In his 66 years welcoming guests to Boston's Taj Hotel, formerly the Ritz Carlton, doorman Norman Pashoian, 85, has greeted heads of state, famous actors, and prominent politicians. But the most important person he ever greeted was a young, blond woman he met in summer 1950. He was working the hotel’s Newbury Street entrance; she was at Joseph Antell, the ladies shoe shop just across the way.
He waved to her, and she smiled back. Later, she came to say hello in person, staying to chat as he hoisted luggage and held the door. It continued that way for months. She would stop by after work and, sometimes, leave him love notes on the dashboard of his new Ford convertible. Four years later, she was Claire Pashoian, his wife, and, soon, mother to his four children.
“If I hadn’t worked at the Ritz, I never would have met her,” he said. “I courted her for four years, and you don’t do that for just any girl.”
Pashoian, a small man who speaks softly but deliberately, can map most of his life’s significant events onto his years working at the Taj. It was the first job he ever held — his first day of work, at age 19, was Aug. 4, 1947 — and Wednesday, at 7 p.m., when he officially retired, it was the only job he had ever had. He has worked at the hotel longer than all his colleagues and is regarded by friends and co-workers as the standard-bearer for class and dignity in hotel service.
Pashoian sees himself as a remnant of a bygone era, when men and women checked into hotels wearing suits, ties, and dresses, and employees did not speak to guests unless addressed directly. He remembers, wistfully, a quieter Boston, one with more attention paid to appearances and respectability.
“It bothers me the way people dress today,” he said. “Nowadays, you can come into a hotel with a knapsack on your back, wearing ripped jeans and sneakers. I’ve always liked the old days, when people knew how to dress and always showed up well groomed and well tailored.”
In his first few years on the job, Pashoian could hardly wait to arrive each morning at work, where he would often greet and serve famous politicians and personal idols. These were ladies and gentleman, he said, sophisticated and gracious.
In 1949, when Pashoian’s hero, Winston Churchill, delivered an address at MIT, he stayed at the Ritz for a few nights. Pashoian never spoke to him personally — Churchill was surrounded by bodyguards — but he remembers one evening watching Churchill stand on the steps of a dining room staircase, a cigar in one hand, the other signing a V for victory.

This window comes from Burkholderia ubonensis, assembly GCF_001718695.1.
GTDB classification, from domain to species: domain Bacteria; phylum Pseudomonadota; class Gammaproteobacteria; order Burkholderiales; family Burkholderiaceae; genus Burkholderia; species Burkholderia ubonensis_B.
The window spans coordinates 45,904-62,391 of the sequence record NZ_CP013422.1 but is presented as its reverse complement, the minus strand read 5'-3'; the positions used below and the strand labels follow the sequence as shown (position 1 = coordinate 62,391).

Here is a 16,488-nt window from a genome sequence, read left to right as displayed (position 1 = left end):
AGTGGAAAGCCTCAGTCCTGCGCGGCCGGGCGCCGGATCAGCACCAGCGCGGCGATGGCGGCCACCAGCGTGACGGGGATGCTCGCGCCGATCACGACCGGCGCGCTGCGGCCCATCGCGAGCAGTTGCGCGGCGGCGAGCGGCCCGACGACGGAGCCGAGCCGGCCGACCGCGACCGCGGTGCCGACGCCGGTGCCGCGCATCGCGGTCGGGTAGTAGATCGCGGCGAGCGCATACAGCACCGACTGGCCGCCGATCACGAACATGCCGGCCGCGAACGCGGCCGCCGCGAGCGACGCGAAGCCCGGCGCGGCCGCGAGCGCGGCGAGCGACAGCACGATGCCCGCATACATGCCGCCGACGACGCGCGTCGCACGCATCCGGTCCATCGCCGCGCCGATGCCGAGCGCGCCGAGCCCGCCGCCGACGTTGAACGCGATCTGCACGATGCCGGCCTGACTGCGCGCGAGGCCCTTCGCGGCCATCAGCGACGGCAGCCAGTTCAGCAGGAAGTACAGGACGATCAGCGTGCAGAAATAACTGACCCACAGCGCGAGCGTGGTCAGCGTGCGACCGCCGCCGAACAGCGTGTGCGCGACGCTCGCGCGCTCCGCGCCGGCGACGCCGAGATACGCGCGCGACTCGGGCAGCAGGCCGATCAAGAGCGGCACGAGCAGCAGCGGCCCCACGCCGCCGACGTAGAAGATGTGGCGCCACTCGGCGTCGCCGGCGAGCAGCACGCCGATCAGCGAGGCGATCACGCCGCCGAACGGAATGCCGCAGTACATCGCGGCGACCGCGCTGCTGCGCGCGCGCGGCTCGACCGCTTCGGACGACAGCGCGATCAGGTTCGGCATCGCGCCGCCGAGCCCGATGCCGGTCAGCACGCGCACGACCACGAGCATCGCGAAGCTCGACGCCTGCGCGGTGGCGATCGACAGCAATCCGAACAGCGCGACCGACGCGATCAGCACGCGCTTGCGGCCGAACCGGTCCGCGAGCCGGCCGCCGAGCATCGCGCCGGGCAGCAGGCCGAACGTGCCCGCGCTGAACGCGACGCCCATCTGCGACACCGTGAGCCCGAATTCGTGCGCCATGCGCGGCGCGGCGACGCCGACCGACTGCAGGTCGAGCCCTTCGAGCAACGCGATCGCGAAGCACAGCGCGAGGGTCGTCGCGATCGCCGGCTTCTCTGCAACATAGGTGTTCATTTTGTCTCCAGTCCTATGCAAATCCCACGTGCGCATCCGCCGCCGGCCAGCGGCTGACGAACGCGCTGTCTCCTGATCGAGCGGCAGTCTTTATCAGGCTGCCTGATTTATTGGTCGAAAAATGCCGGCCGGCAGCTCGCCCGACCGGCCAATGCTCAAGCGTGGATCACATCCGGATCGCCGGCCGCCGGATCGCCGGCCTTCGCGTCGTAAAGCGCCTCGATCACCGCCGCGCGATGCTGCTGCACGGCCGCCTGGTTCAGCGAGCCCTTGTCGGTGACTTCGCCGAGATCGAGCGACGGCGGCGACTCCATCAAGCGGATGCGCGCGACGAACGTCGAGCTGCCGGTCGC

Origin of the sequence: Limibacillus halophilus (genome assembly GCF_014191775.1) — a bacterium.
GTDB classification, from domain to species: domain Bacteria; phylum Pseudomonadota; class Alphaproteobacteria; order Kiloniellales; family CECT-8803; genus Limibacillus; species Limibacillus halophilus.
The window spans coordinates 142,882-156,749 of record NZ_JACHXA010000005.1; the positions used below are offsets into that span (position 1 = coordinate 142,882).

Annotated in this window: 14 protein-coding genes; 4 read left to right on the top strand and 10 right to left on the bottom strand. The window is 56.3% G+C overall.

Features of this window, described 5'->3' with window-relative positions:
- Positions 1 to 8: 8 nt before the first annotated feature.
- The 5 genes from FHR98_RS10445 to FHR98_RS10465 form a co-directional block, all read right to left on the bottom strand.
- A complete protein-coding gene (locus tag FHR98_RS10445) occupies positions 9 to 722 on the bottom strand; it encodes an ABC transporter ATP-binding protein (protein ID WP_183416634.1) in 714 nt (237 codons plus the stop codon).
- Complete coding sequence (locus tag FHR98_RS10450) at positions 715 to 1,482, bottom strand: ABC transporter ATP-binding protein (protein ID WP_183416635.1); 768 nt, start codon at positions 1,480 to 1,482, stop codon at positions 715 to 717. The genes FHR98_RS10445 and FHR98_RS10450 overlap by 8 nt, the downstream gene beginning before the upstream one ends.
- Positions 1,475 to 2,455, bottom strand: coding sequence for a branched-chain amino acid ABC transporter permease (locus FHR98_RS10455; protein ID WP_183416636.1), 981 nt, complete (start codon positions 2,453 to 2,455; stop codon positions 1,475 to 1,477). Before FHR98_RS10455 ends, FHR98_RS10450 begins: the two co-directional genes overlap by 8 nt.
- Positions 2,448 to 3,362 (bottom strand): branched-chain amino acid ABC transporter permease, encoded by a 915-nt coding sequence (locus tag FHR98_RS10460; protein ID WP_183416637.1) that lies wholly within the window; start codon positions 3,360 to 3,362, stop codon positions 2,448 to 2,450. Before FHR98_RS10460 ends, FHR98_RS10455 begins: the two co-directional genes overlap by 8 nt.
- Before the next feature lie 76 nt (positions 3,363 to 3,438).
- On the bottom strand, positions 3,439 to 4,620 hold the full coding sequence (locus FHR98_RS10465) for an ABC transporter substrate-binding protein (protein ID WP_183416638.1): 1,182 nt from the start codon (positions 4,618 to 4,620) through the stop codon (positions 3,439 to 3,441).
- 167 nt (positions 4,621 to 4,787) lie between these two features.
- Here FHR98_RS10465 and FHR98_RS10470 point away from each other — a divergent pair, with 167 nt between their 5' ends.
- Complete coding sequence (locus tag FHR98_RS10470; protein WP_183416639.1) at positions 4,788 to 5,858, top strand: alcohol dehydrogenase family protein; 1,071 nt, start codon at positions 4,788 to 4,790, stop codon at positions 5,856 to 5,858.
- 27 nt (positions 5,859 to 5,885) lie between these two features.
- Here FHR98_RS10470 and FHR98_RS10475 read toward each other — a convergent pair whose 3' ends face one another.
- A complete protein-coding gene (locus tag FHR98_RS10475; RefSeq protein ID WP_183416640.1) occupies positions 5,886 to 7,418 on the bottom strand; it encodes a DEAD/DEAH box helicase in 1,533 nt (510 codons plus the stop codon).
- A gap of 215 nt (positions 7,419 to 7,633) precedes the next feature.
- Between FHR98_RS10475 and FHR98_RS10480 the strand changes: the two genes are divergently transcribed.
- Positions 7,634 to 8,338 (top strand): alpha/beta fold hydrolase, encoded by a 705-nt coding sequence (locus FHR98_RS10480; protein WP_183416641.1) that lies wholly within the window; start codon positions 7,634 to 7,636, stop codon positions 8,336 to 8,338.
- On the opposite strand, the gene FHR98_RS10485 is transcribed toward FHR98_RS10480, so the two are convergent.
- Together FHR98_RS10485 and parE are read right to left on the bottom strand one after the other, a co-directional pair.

“Here I was, just in my early 20s, and I was seeing someone as famous as Churchill,” said Pashoian. “I was amazed.”
A few years later, after the assassination of John F. Kennedy in 1963, Jacqueline Kennedy Onassis became a Ritz regular, he said. Unlike other famous visitors, she always made sure to address Pashoian by name. They would exchange pleasantries by the entrance: Hello, how are you, welcome back to the Ritz. She was a “beautiful, well-dressed, very humble, very gracious lady,” he said.
Over time, Pashoian’s list of famous guests grew. There were Ted Williams, Joe DiMaggio, Joseph Kennedy Sr., Richard Rodgers, Oscar Hammerstein II, each as exciting as the last. In the 1970s, when Kevin White, then mayor, presided over the racially divisive desegregation of Boston schools, he would often stop for a drink.
George Regan, White’s press secretary and now president of Regan Communications Group, said the mayor loved Pashoian.
“The mayor was not a big drinker, but he would go in and have a glass of wine,” Regan said. “He spent good days there, but mostly bad days, and after a horrible day Norman would greet him and give him a big hug.”
Regan added, “Norman could be having the worst day in the world, but he was always the perfect greeter, smiling, gentle, compassionate. He could have been working at Buckingham Palace.”
Ibrahim Assaf, 55, a doorman who has worked beside Pashoian for 27 years, said that Pashoian taught him how to treat guests with respect. Never lose your cool, Pashoian said, always look people in the eye. Pashoian had a knack for remembering names and faces, and knew when guests were entering and leaving. In all his years of service, he never lost his temper. (“He’s like a cucumber,” Assaf said. “Calm and cool.”)
On Wednesday, his last day, Pashoian worked a normal shift, 10:30 a.m. to 7 p.m. Around lunchtime, dressed in a dark gray uniform, he helped an elderly couple remove their luggage from the trunk of their car. “How long will you stay?” he asked. “Two days,” they said.
It was the first time in more than half a century that his guests would be staying longer than he.
Correction: Because of an editing error, a caption in an earlier version of this story misstated Norman Pashoian’s age when he started the job. He was 19.